Post patented his idea for a “lever-type ski boot” in 1973 and started marketing the idea to ski boot companies. Lange took a one year option on the patent, but never came up with a viable design. Daniel Post further refined his idea and this time drew the interest of Herman Kastinger, head of Kastinger ski boots.

Kastinger Porsche Ski BootKastinger enlisted Ferry Porsche’s design group to design the boot. Yes, that’s the same Porsche as the car! They came up with a rear entry boot that had a separate cuff which wrapped around the calf. Forward flex was controlled by a hydraulic cylinder – that’s what you get when you let a car company design a ski boot!

Dolomite Secret WeaponFinancial problems at Kastinger slowed the production of the Kastinger Porsche ski boots. During that time several competing boot companies started developing their own “knee-high” boots. The build-up for the 1980-81 ski season saw four entries in the “knee-high” category: the Kastinger Porsche, the Nordica Polaris, the Tecnica Squadra, and the Dolomite Secret Weapon. The Nordica, Tecnica, and Dolomite were really just traditional front buckling boots with an extended high cuff. The ski magazines hyped the new boot designs and even Sports Illustrated featured an article on Daniel Post and the knee-high boot revolution he inspired.

The only problem was the Kastinger Porsche never made it to the ski shops! The Kastinger financial problems were too large, the factory closed, and the Porsches never shipped.

Nordica PolarisThe Dolomites and Nordicas sold very well that season and inspired other brands to produce models with higher cuffs in 1981 and 1982.

So the Kastinger Porsche boot based on Daniel Post’s concept inspired a trend toward knee-high ski boots in the early 1980s. No one had the correct answer to last week’s trivia question. It was kind of an unfair question since the Kastinger Porsche never made it onto the slopes, but I know there are many RetroSkiers who remember the knee-high boots that resulted from the Porsche’s design.

The knee-high trend was short-lived. They disappeared by the 1983-84 season although all ski boots incorporated a higher profile than they had previously. There were still skiers including Daniel Post who swore by the comfort and control offered by the knee-highs.

So why did ski boot manufacturers abandon knee-highs? There are a lot of theories. One contributing factor definitely was that in 1980, the same year the knee-highs were introduced, Salomon introduced the rear entry SX90. Its popularity meant that other boot makers would have to consider rear entry models. Both the knee-highs and the rear entry boots targeted the same market – skiers who put a priority on comfort. Rear entry or knee-highs never caught on with racers or would-be racers. So rear entry boots won that battle.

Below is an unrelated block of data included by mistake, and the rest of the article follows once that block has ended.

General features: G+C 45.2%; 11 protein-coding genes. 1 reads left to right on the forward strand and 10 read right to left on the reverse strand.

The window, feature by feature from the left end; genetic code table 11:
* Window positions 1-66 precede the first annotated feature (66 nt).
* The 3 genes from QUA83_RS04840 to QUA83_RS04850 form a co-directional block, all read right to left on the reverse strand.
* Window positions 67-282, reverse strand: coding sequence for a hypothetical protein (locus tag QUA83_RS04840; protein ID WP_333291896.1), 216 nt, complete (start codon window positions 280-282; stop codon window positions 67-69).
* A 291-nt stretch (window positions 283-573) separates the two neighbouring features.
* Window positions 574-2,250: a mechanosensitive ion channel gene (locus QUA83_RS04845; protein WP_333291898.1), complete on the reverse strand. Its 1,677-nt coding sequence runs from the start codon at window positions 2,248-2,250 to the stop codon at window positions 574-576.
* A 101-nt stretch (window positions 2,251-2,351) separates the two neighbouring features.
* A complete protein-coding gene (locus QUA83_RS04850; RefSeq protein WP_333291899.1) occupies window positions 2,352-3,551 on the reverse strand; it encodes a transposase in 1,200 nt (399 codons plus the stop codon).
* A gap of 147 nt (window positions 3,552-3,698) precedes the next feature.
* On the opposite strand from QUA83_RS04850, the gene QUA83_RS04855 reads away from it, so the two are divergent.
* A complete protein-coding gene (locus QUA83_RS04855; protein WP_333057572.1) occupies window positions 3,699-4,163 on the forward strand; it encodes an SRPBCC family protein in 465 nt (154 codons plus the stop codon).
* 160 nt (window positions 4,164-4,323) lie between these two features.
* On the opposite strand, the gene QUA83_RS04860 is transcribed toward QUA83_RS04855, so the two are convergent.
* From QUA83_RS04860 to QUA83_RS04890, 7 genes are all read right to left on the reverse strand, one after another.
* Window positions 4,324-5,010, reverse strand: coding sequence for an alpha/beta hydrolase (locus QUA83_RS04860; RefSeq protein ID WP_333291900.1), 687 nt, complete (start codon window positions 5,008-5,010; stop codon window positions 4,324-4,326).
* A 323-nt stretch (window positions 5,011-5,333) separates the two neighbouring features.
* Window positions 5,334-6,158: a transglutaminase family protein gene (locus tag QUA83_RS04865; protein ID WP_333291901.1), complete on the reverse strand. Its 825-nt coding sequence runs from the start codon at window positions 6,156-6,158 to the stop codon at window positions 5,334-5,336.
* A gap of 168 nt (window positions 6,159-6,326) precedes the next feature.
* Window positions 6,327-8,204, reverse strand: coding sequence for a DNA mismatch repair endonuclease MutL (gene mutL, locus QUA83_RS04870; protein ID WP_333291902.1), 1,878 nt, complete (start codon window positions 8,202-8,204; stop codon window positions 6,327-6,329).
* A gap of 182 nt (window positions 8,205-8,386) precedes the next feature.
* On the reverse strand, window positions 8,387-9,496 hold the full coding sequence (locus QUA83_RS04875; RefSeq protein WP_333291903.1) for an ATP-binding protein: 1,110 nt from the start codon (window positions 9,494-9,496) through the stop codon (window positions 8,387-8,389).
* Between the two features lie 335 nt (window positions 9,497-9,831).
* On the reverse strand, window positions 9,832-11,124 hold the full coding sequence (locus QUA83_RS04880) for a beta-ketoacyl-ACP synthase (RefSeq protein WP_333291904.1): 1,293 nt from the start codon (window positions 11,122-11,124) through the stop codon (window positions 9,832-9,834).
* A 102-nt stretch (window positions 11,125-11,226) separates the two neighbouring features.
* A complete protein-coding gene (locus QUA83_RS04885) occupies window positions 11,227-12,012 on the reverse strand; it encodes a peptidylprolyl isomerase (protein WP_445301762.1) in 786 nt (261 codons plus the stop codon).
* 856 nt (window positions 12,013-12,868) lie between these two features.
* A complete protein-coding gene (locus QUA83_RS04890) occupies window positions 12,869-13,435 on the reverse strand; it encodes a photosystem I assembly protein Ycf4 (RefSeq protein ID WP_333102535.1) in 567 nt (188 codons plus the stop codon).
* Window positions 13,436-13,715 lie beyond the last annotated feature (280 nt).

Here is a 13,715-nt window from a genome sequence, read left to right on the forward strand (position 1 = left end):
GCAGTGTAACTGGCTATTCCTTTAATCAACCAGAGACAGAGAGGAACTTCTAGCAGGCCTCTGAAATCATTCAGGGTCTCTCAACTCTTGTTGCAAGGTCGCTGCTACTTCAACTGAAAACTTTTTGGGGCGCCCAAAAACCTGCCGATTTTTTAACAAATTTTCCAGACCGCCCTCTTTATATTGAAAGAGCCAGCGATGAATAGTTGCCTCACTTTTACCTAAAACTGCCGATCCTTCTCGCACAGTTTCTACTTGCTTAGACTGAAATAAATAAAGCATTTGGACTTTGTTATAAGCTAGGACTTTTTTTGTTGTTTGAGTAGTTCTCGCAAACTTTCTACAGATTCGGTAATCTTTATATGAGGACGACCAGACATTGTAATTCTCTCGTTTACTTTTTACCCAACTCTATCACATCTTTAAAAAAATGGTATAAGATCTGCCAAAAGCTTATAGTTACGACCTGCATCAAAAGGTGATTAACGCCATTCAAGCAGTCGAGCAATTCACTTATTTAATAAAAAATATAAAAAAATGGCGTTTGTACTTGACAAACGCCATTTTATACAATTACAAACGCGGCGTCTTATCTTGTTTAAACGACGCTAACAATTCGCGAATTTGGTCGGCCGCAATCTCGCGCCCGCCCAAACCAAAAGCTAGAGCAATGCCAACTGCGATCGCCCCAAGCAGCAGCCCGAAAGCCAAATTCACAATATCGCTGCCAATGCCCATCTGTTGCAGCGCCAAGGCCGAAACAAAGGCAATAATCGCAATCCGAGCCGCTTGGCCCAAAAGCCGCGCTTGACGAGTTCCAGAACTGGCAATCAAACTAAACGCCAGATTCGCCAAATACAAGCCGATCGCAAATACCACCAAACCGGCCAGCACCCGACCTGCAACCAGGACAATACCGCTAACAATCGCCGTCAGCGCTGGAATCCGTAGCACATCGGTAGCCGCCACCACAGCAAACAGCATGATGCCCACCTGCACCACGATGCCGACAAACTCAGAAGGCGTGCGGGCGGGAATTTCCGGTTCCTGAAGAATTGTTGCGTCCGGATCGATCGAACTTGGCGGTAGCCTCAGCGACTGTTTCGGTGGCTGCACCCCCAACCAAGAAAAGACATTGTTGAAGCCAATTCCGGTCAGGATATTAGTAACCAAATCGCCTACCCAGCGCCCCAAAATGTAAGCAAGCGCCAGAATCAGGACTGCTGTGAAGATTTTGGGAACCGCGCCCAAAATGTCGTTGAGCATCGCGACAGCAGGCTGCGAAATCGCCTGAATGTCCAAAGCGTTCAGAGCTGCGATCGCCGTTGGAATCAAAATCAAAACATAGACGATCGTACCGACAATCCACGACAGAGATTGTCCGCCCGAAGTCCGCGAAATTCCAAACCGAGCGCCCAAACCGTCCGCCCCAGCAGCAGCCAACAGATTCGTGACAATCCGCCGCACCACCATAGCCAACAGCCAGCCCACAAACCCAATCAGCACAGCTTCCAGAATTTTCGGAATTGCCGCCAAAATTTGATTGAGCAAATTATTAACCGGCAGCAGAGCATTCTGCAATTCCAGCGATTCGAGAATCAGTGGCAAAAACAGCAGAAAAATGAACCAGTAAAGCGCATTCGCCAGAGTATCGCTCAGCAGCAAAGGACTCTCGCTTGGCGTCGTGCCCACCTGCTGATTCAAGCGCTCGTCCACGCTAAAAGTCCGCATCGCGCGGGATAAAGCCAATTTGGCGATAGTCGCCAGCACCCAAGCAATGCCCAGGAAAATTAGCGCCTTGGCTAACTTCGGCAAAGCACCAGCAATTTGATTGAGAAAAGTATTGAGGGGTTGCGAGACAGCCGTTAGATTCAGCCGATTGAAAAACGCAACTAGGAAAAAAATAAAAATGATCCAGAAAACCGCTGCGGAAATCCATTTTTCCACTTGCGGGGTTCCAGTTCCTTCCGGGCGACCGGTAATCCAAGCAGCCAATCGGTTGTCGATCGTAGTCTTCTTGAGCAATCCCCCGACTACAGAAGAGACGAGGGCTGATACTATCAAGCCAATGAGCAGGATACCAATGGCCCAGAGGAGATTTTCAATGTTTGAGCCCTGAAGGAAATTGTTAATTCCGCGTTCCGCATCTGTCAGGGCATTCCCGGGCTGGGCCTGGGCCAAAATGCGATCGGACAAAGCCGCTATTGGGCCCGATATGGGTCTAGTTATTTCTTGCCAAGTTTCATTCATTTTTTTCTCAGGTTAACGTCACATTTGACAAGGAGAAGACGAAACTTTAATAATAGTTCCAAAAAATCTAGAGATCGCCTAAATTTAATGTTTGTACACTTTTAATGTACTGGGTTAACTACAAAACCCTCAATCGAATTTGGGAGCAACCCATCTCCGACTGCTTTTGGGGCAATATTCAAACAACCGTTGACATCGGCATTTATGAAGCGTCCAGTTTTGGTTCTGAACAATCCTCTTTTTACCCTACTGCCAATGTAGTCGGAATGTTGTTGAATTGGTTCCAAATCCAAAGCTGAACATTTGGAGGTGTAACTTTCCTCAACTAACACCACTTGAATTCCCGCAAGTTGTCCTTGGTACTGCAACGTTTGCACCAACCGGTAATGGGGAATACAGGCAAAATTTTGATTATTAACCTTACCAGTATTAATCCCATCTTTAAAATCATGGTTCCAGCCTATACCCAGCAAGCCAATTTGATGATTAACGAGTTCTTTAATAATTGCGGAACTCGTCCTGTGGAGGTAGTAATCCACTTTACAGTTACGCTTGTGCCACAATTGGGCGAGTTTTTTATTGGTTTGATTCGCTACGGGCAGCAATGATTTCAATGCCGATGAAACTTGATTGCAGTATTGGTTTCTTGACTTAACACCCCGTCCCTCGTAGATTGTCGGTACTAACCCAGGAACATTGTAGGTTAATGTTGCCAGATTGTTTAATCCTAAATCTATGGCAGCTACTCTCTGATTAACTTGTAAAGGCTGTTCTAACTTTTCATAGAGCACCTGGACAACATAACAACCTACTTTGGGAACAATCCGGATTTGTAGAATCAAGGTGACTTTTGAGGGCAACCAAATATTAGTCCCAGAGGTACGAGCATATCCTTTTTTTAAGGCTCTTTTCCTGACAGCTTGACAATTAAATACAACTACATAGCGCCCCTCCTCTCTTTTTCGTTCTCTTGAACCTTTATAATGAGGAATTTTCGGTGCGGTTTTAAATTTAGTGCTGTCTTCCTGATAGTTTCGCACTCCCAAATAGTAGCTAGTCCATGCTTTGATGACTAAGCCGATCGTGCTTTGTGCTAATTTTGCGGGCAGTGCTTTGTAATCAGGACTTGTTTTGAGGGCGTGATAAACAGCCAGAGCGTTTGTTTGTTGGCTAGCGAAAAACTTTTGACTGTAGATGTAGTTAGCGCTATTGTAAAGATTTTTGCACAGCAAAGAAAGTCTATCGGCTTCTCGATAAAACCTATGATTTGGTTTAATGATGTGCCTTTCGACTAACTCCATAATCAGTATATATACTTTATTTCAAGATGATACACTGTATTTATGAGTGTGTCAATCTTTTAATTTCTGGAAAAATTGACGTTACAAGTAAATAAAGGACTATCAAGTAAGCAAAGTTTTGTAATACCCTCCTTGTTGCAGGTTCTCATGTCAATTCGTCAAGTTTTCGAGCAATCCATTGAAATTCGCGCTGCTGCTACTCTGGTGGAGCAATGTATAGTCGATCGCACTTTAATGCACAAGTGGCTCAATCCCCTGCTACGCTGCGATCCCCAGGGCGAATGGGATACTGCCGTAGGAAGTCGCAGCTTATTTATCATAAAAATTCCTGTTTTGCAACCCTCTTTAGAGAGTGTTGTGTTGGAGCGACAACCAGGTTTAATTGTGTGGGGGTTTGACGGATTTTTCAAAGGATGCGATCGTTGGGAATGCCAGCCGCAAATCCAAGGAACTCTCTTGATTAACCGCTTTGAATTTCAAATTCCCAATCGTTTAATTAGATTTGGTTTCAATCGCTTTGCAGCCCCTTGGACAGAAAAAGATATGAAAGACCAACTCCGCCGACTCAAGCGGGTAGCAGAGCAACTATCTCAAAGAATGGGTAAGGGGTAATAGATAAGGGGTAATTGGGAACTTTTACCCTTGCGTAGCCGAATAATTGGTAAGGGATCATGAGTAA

As we know, rear entry boots eventually lost the war to more conventional front entry boots, but there is still an army of rear entry boot fans out there who won’t give up the fight! Since writing my column on rear entry boots back in December 2015, I have received more comments on that article than any other I have written. For example, on March 18th I received a comment from William who has been skiing for 54 years, the last 25 on a pair of used Salomon rear entrys. He says:

“This past year the rear plastic sole on my boot disintegrated. Rather than replace with new boots, to my wife’s horror, I made a new sole out of Maple in my wood shop. Works great. Making one for the other side now!”

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Trivia 2017 Week 18

What was unique about the Kastinger Porsche ski boot?

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Snowsports History Week in Stowe

Snowsports History Week comes to Stowe next week with events starting Wednesday, April 5th! So what is Snowsports History Week? I heard you ask.

ISHA LogoMason Beekley founded the International Skiing History Association (ISHA) in 1991 with a goal of furthering research into the history of skiing. He and Doug Pfeiffer organized the first “ISHA Gathering” in April 1992. Attendees included Andrea Mead Lawrence and Penny Pitou.

US Ski and Snowboard Hall of FameThe Gatherings became an annual affair and were held at different ski resorts each year including Stowe. Attendance at the Gatherings grew to about 100 people. Eventually the name became Skiing Heritage Week and then Skiing History Week. In 2010-11, ISHA joined forces with the United States Ski and Snowboard Hall of Fame to include the Hall of Fame induction as part of Skiing History Week. Since then attendance has increased significantly reaching over 500 attendees.

This year marks the 26th annual gathering and the first with a new name, Snowsports History Week! “The goal of Snowsport History Week is to be an organized gathering of industry supporters to celebrate the historic work and accomplishments of athletes, authors, coaches, filmmakers, historians, resort leaders, equipment and technique innovators, and other pioneers who have made our sports what they are today.”

The week is a series of events, some free and open to the public and others ticketed or by invitation only. This year you can ski Stowe with Billy Kidd. That’s right Billy Kidd will be here along with several other skiing legends to welcome the new Hall of Fame inductees. For a complete schedule of events visit https://snowsporthistory.com/event/schedule/.

On the opening day Wednesday April 5th, the “Jerry” awards will be presented. The Jerry awards go to ski films that have stood the test of time and become part of the “Snow 100”, the top 100 ski films of all time. The name “Jerry” is in honor of the late Jerry Simon who was inducted into the Hall of Fame in 2014. Simon founded the International Ski Film Festival in the early 1970s.

Vic CotyThis year’s Jerry award winners include the 1978 “Ski Stars” movie by Stowe’s own ski filmmaker! That would be Victor Coty! Susan Miller correctly answered last week’s trivia question identifying Vic Coty. Charlie Lusk also had the correct answer, sort of. He originally said Lew Coty, Victor’s son, but Charley says he must have had a senior moment since he knew it was Victor.